For these teens, manhood is rooted in community

Twice a month, a group of teenage boys gather around a campfire. They put away their phones so they can give their full attention to each other and the outdoors. 

Guided by mentors from their community, they share the good, the bad, and the ugly of their lives. They get real and try to figure out together what it means to be good men. 

“We hold what they share in non-judgment. We might give advice if they ask for it, but for the most part, it’s listening and asking questions,” says Jordan Bowman, executive director of Journeymen, which hosts the sessions for teens in Raleigh, NC. 

“In a lot of ways, it’s about handing them the pen and saying, ’You’re the author of your story. You’re becoming your own human. How do we support you in that?’”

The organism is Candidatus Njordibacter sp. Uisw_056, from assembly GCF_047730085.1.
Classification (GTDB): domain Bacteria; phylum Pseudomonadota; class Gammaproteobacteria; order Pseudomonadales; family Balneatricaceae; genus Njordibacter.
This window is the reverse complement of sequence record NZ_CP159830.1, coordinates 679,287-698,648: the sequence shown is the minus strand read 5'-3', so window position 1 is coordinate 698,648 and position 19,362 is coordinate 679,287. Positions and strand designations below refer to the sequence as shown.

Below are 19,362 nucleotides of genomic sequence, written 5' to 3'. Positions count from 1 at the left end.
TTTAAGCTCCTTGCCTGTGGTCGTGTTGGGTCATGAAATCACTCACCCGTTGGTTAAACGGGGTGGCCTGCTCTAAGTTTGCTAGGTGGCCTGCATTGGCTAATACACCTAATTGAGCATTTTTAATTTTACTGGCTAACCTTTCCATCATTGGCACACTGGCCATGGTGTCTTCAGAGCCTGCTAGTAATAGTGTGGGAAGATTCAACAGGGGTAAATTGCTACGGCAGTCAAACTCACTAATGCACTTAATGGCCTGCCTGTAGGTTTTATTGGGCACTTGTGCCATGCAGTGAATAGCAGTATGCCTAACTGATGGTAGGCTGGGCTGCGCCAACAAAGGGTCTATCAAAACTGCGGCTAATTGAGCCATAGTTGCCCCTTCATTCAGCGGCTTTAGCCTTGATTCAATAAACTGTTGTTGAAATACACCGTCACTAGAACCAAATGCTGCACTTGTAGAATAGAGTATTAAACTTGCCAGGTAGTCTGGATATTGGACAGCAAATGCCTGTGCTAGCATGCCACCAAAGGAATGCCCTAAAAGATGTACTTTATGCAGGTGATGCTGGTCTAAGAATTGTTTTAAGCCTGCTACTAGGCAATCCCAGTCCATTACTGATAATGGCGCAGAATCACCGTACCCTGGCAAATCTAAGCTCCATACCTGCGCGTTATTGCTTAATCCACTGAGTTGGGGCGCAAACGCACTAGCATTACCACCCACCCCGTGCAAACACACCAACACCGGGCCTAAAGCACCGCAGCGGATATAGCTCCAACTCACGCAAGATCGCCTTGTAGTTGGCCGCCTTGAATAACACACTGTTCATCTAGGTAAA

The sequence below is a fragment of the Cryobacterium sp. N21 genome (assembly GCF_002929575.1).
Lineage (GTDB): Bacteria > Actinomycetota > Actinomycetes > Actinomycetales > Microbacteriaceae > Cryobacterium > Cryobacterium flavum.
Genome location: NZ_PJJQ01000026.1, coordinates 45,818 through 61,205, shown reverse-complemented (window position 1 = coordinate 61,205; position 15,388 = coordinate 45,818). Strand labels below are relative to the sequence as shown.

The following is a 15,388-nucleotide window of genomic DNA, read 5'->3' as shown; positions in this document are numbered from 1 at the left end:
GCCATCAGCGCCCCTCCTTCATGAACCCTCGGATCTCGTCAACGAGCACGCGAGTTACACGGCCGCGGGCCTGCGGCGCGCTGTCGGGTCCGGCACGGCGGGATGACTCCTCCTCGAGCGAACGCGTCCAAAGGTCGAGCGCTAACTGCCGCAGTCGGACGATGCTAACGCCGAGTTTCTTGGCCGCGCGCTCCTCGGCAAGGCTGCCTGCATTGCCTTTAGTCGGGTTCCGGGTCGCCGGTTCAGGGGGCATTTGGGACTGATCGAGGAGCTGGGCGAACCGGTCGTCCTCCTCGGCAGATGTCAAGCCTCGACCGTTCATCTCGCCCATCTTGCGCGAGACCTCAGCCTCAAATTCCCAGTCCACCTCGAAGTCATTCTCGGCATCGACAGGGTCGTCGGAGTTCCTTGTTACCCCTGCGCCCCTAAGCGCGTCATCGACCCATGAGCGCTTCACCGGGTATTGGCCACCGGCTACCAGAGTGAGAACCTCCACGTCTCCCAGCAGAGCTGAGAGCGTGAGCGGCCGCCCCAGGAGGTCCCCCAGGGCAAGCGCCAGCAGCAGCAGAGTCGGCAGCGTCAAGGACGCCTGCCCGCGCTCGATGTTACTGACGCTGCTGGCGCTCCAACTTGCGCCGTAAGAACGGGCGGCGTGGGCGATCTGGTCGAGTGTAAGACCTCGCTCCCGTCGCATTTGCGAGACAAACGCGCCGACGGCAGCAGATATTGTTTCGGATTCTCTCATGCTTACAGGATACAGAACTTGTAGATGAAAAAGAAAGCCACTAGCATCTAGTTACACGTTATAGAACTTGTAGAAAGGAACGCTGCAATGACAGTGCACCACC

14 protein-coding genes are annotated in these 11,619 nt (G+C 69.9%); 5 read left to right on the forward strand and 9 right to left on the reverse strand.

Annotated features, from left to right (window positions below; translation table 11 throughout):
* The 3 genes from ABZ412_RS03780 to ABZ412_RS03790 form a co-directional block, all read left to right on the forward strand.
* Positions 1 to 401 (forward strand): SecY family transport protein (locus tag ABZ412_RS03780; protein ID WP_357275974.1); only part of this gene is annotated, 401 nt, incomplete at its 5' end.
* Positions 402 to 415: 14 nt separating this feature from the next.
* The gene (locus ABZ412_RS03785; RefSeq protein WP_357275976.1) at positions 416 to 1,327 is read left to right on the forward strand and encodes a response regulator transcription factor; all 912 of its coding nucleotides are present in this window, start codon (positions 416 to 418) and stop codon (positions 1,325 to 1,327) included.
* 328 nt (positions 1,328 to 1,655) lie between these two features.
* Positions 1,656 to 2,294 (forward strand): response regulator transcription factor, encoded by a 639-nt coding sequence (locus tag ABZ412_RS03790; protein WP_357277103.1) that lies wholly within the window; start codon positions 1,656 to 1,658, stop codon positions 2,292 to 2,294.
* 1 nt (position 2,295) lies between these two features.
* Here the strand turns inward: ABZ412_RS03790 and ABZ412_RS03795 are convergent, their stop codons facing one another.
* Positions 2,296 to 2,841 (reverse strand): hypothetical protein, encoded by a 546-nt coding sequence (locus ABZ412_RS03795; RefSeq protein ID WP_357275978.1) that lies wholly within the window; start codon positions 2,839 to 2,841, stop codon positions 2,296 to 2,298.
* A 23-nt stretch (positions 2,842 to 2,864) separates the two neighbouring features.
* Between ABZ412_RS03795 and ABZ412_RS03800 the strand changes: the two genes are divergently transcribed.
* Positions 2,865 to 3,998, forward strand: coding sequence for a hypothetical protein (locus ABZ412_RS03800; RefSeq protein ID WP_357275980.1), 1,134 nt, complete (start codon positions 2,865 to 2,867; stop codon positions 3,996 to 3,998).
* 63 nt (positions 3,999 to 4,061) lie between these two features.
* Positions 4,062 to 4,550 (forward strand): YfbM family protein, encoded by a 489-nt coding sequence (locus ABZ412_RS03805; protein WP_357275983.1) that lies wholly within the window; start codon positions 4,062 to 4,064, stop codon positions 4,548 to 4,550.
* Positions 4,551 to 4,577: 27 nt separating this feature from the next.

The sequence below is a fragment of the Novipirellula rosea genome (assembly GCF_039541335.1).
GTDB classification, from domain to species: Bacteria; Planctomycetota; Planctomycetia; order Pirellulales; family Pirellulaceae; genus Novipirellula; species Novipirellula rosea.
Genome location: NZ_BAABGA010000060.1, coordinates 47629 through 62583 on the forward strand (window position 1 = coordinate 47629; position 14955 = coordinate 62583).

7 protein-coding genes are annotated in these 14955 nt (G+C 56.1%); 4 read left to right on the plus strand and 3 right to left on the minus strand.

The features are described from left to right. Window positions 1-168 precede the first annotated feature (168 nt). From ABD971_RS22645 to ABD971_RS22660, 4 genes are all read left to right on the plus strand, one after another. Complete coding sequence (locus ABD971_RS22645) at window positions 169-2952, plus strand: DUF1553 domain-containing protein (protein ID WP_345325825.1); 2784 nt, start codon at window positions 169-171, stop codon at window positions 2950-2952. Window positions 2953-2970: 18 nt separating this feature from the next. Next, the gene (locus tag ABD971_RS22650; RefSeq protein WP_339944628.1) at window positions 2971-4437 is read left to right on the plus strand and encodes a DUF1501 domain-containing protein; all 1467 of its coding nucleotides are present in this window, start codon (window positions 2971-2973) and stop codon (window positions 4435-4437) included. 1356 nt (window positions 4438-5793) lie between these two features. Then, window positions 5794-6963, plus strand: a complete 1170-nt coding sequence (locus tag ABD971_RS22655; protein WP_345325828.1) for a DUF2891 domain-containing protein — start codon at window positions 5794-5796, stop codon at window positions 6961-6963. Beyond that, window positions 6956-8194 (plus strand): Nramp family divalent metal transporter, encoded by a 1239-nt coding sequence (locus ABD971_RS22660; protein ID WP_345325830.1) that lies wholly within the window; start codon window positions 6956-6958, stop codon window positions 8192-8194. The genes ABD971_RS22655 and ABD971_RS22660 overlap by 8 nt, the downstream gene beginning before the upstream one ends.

The conversations are followed by “Rites of Passage” experiences, usually a weekend camping in the woods where they do activities, talk, and build trust. “The desire to belong is innate. If we don’t provide this space, they’re going to find another group, whether that be a gang or an online community.” Bowman says other groups often make boys give up their values to be accepted.

The Journeymen program is rooted in community. Mentors are people the teens see around them, from their teachers to their neighbors. “Our philosophy is that anyone can be a mentor and that being a mentor doesn’t have to be as scary and daunting as it seems. Fifty percent of being a mentor is just showing up,” says Bowman. 

The program is meaningful for both boys and mentors. “We’re creating connected, emotionally mature, resilient men and young men who embody healthy masculinity, that means they’re accountable, they’re responsible, they’re a part of a community, and they’re interdependent.”

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